Some highly committed companies promote that they donate a percentage of their profits to local causes, while others create specific promotions around a cause related to their industry. Real examples include a shoe retailer that encourages the donation of used shoes for the needy, partnering with a local television station to create added exposure for the campaign. Another example is a dry cleaner that encourages customers (and future customers) to drop off used coats over the holidays, which they will clean and then donate to the Salvation Army. In the automotive world, a car dealership promoted a donation to the local children’s hospital for every test drive.
Any business in any industry of any size should consider what contribution they can offer to make a difference. While you may not believe your company is large enough or has the funds to invest in cause marketing, your contribution does not always have to be in the form of dollars; it may be your time, expertise or the resources of your staff, customers or suppliers. Select a non-profit organization or cause that you (and your organization) are most passionate about. Is it feeding hungry children, finding homes for abandoned animals, caring for the elderly, or building homes for the homeless that could benefit from your company’s involvement?
Just as businesses have specific goals, the same should be true in cause marketing. What is the targeted outcome? Is it to raise a designated number of pounds of food or a targeted goal for blood donations, and by when? The biggest impact will be made with a long-term commitment. After a cause is chosen, a campaign theme developed and that theme is reproduced over and over, the frequency and consistency will provide for greater exposure and greater results year after year. To maximize the marketing component of cause marketing, choose strategic promotional partners (inside and outside the media) where you can leverage your investment of time and dollars to achieve greater results.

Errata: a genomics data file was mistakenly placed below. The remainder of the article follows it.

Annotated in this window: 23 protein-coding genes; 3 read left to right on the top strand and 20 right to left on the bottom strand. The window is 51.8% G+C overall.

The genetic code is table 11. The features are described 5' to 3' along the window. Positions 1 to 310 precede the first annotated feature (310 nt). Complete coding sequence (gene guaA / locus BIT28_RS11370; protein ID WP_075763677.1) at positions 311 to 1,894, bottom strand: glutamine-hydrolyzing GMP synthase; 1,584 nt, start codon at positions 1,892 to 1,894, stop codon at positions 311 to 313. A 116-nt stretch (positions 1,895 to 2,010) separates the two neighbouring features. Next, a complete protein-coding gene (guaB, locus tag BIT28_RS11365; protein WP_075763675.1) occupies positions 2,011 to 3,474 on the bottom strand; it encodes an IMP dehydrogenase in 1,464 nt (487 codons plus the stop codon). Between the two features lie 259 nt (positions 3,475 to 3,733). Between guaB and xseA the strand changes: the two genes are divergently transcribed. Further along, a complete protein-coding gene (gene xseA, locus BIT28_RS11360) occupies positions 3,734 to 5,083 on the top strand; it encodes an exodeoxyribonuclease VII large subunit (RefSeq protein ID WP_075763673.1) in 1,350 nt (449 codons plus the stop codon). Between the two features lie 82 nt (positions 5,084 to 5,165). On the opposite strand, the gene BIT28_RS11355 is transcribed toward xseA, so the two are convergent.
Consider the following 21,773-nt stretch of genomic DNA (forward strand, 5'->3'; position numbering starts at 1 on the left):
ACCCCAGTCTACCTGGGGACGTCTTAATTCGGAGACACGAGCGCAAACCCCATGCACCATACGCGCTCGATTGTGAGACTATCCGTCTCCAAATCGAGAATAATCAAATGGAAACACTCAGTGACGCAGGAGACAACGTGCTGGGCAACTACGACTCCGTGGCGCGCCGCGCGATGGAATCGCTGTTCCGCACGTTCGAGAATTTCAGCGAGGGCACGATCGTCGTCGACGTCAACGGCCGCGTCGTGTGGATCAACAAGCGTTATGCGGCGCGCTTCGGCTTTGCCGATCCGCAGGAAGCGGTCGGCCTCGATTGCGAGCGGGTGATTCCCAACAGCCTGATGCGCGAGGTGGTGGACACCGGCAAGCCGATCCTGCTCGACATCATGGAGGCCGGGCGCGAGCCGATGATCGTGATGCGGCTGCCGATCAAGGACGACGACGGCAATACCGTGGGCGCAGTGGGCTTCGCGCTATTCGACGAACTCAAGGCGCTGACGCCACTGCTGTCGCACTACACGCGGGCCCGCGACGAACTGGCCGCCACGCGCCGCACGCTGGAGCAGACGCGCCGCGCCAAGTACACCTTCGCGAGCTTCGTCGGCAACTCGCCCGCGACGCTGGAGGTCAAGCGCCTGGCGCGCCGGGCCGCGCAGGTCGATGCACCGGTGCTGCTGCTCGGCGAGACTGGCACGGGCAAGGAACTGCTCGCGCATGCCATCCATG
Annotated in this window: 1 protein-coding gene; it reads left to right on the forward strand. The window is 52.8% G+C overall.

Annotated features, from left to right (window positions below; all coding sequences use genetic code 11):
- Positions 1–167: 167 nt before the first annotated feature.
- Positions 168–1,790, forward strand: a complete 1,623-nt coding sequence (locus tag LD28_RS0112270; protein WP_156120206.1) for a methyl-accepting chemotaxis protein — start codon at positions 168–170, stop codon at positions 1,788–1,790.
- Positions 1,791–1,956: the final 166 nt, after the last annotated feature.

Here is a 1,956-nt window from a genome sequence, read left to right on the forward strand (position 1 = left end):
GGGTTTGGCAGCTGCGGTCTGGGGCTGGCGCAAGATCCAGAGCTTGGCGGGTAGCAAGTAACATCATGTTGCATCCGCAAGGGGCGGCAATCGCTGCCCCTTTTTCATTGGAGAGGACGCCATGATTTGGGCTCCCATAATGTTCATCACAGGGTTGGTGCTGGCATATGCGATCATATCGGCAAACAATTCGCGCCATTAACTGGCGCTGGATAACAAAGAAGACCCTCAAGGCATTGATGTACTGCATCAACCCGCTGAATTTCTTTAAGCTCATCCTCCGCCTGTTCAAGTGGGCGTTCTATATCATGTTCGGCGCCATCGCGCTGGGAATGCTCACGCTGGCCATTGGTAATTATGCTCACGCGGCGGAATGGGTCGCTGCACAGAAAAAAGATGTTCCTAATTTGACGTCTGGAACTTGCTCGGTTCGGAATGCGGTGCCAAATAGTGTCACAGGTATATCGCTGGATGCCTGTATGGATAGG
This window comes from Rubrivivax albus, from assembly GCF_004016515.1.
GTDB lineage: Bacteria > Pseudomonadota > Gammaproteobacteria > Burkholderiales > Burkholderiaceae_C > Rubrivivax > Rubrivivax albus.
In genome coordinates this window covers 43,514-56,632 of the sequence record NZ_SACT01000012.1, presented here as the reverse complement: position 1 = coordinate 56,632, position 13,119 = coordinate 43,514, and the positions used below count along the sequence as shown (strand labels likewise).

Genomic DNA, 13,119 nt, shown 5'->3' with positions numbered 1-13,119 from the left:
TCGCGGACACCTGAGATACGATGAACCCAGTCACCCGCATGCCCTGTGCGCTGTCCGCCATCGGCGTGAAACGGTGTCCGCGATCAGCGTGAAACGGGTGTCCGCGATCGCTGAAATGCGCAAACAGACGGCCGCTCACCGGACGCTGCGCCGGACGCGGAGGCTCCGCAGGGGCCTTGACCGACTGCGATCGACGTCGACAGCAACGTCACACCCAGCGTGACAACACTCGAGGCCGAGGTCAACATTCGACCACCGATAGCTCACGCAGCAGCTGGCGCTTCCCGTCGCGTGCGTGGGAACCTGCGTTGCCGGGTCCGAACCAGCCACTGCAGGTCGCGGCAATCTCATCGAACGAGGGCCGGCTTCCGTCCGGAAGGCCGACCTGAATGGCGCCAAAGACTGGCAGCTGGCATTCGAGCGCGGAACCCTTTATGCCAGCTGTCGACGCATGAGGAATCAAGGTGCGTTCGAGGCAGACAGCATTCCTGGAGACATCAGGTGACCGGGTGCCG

The more genuine and more authentic a company is, the more successful they will be. If cause marketing is part of a well-conceived and well-executed strategy it will be perceived the way it was intended, as opposed to an orchestrated PR campaign crafted only to improve an image in the marketplace.
Cause marketing is all about promoting the good deeds and contributions of good companies to help good causes. Some individuals and companies would prefer to make anonymous contributions without receiving the credit, however, for those that want to elevate their standing in the marketplace and in their community, promoting a contribution is not only good for their business, it can be very good for the cause.
About the Author:
Michael Guld is a nationally recognized speaker and consultant, who built a successful career in the broadcast industry – creating a radio group from the bottom up – and since has come to apply the same principles to business development training. His expertise lies in increasing sales performance, marketing exposure, employee productivity and creating a world-class service experience. Michael is the president of The Guld Resource Group and creator of “Talking Business with Michael Guld,” airing on Central Virginia’s Public Radio. Please contact Michael at 804-360-3122 or visit www.guldresource.com.